Mast cell activation syndrome (MCAS) is a condition that occurs when the mast cells in your body release too much of a substance that causes allergy-like symptoms.

Mast cells are part of your immune system. They’re found throughout your body, particularly in your bone marrow and around blood vessels.

When people are exposed to allergens, including medications, foods, and insect venom that they’re allergic to, mast cells typically react by releasing chemical mediators. These mediators cause symptoms of an allergic reaction, including itching, mucus, and inflammation.

If you have MCAS, your mast cells release these same mediators too frequently and without exposure to an allergen. Mastocytosis, a different condition than MCAS, happens when your body produces too many mast cells in one or more organs within your body. MCAS can also occur without a known cause.

Keep reading to learn the causes and symptoms of MCAS and how it’s diagnosed and treated.

Researchers aren’t sure what causes some people to experience MCAS. Some studies have been exploring the possibility of a genetic component to MCAS, but more research is needed to fully understand what puts a person at greater risk of developing the condition.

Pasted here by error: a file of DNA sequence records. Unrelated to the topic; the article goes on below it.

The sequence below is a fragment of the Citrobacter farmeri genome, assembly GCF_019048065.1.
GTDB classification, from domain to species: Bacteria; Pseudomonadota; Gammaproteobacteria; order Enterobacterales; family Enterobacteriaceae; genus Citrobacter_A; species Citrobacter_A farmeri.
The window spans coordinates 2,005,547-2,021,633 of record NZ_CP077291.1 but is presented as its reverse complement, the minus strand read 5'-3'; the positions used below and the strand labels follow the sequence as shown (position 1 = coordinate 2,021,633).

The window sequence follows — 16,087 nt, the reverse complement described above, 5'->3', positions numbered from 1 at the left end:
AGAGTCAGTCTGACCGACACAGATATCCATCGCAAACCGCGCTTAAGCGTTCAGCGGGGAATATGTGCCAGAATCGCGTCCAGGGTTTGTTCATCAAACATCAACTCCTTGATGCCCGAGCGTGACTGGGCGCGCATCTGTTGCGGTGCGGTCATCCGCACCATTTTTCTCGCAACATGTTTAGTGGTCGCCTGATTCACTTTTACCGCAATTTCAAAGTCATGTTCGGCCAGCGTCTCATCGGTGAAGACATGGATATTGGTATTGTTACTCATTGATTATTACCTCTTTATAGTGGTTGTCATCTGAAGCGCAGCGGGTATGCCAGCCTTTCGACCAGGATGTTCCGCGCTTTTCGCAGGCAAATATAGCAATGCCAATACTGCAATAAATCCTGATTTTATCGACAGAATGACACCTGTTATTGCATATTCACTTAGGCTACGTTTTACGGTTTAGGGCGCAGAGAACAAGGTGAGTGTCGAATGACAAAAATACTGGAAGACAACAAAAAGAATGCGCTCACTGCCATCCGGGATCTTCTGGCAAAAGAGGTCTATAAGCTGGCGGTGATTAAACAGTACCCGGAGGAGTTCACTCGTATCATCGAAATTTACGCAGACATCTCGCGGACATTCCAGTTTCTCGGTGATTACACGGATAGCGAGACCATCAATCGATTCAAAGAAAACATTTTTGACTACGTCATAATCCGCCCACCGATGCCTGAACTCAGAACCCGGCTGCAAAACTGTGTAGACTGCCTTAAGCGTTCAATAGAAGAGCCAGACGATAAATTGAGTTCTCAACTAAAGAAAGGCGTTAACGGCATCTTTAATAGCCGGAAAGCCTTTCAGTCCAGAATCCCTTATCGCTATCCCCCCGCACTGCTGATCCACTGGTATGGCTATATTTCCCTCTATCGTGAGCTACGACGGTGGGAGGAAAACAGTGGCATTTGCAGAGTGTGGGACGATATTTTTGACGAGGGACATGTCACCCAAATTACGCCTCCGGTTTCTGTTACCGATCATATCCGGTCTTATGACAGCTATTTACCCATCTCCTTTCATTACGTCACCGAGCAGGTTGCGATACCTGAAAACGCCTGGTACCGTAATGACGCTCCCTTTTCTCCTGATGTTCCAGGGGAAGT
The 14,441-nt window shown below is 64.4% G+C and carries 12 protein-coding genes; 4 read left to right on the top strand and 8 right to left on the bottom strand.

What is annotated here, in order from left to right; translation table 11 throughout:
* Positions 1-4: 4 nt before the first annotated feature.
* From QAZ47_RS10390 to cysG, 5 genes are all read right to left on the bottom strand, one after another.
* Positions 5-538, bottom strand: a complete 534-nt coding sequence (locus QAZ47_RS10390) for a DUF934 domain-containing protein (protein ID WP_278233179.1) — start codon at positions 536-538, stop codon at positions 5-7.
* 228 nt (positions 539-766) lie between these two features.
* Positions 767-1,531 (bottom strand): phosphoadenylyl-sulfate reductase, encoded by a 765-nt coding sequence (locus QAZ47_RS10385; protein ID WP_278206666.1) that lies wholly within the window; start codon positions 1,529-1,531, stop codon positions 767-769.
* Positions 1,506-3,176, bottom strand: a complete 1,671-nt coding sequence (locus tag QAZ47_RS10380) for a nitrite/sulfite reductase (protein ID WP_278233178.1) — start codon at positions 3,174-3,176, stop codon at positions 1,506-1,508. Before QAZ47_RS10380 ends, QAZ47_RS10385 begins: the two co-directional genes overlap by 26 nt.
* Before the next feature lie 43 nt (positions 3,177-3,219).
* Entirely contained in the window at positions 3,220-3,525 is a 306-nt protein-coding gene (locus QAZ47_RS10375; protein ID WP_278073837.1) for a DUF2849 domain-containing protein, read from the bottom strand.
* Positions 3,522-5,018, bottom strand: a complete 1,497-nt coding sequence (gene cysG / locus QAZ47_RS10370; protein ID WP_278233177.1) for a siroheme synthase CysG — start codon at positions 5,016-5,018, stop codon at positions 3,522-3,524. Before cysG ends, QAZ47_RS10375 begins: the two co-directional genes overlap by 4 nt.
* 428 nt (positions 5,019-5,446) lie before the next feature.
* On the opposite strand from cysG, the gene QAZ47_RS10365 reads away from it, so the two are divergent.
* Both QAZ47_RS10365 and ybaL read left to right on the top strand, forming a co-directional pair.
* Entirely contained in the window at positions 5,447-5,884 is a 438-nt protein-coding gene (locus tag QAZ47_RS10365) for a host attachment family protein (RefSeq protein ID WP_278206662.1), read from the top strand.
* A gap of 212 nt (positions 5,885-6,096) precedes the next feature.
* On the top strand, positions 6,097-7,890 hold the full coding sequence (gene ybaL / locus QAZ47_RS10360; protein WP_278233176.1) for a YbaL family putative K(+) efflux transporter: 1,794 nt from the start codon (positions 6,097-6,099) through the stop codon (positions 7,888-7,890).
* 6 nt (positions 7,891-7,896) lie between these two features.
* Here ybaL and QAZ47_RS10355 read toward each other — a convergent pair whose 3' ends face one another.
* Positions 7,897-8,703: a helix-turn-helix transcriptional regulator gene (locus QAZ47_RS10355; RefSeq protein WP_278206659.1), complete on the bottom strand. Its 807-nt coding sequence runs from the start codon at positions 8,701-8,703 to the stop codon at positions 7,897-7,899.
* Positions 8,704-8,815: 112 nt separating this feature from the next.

Researchers have identified three variants of MCAS. They include:

  • Primary MCAS: Primary MCAS occurs when a certain mutation, known as the KIT D816V mutation, is found and the mast cells display CD25, with or without a confirmed case of mastocytosis. Mastocytosis occurs when the body produces too many mast cells.
  • Secondary MCAS: Secondary MCAS occurs as an indirect result of another immunologic condition, IgE-mediated allergen (food or environmental allergy), or hypersensitivity to another trigger.
  • Idiopathic MCAS: Idiopathic means that the cause of MCAS can’t be determined. Unlike primary MCAS, it’s not the result of a cloned cell. And unlike secondary MCAS, a doctor or healthcare professional can’t determine an underlying trigger for the MCAS.

The release of too many mast cell mediators can impact almost every part of your body.

The primary affected areas typically include your skin, nervous system, heart, and gastrointestinal tract. The number of mediators released can cause symptoms that range from mild to life threatening.